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Turnovers sink Utes in 19-3 loss at USC

Published October 26, 2013 8:35 pm

Utah turns the ball over four times and fails to score a TD for the first time since 2010.
This is an archived article that was published on sltrib.com in 2013, and information in the article may be outdated. It is provided only for personal research purposes and may not be reprinted.

Los Angeles • The Utah Utes knew overcoming USC's talent would be a challenge Saturday.

What the Utes didn't realize is they'd have to overcome themselves too.

The Utes (4-4, 1-4) had four turnovers in their 19-3 loss to the Trojans in the Los Angeles Coliseum, leading to one of their more miserable outcomes in recent seasons.

The Utes failed to score a touchdown for the first time since losing to Boise State 26-3 in the 2010 Las Vegas Bowl while their turnovers led to all of USC's first-half points when the Trojans built a 16-3 lead.

The loss will lead to some "soul-searching" and a look at what changes, if any, need to be made at the quarterback position, Utah coach Kyle Whittingham said.

"The bottom line is the throw game isn't where it needs to be and the run game is not a whole lot better," he said. "We have to be able to get rid of the takeaways; that has led to our demise in the four losses."

The Utes had three interceptions against Oregon State, six against UCLA and two against Arizona.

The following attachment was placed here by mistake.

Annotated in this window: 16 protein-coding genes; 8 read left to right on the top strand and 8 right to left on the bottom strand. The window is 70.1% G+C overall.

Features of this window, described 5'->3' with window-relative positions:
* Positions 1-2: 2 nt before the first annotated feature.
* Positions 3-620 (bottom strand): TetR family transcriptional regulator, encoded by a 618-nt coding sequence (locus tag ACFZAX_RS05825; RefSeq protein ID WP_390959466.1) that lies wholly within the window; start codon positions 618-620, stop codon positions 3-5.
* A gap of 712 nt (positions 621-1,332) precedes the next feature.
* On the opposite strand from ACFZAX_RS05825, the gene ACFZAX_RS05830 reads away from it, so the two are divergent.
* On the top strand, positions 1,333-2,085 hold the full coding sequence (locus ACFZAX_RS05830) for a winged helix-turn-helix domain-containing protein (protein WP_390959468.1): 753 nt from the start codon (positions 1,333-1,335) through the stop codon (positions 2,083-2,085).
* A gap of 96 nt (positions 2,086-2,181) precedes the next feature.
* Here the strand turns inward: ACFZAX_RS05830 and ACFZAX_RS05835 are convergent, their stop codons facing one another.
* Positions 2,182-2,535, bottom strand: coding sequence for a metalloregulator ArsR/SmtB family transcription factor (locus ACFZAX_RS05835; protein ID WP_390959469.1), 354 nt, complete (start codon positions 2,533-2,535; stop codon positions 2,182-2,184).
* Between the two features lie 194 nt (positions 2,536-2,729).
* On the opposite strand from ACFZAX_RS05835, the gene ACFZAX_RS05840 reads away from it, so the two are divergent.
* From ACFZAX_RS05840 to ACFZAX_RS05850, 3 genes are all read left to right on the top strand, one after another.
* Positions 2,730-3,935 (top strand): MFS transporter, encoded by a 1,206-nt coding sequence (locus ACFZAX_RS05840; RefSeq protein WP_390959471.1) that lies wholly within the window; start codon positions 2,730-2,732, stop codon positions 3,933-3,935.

Saturday's effort was the worst yet for quarterback Travis Wilson, who threw two interceptions and fumbled. He finished the game 5 of 14 for 51 yards.

Wilson didn't blame his performance on his injured hand.

"I thought I was throwing well all week but I wasn't making the throws today," he said. "I definitely put this game on myself."

Wilson was replaced at the end of the first half by Adam Schulz, who promptly was intercepted.

The mistake not only gave USC (5-3, 2-2) a shot at a field goal with three seconds remaining in the half, but was like a dagger ripping through the Utes' hopes.

It seemed no matter who was behind Utah's offensive line, bad things were going to happen.

How bad was it? Consider Utah's last five possessions of the half. Four of those ended in turnovers while the fifth went to USC on downs when Dres Anderson was stopped short on fourth-and-1 at USC's 11-yard line.

That play represented the end of one of Utah's better drives of the day, as it used 13 plays to advance 64 yards into USC territory.

After that, the Utes mustered little in the way of offense and finished with just 201 yards, including just 69 yards in the second half.

USC's offense wasn't that much better, finishing with 260 total offensive yards as Utah's defense played well.

However, Utah's defense couldn't play well enough to overcome all the mistakes.

Whittingham said the loss was disappointing because the Utes were regressing in some areas, namely offense.

"There is no real production and that is coaching," he said. "That has to get fixed."

The good, or bad news, depending on one's perspective, is the Utes have two weeks to recover and get ready for the final games of the season.

Unfortunately for the Utes, two of those games are on the road, where the Utes are just 3-8 in Pac-12 play since joining the league.

With such a difficult schedule, the Utes just want to make a bowl game, said defender Trevor Reilly.

"We have to win at least two out of four but of course we want to win all four," he said. "With the bye week, hopefully we'll be ready to go for ASU."

lwodraska@sltrib.com

Storylines

O In short • The Utes lose their second straight game, falling to 3-8 in Pac-12 road games since joining the conference.

Key momenT • Utah starts its second drive of the game on USC's 35-yard line, but Travis Wilson throws an interception and USC scores on the following drive.

Key stat • The Utes commit four turnovers before halftime, leading to USC's 16 first-half points.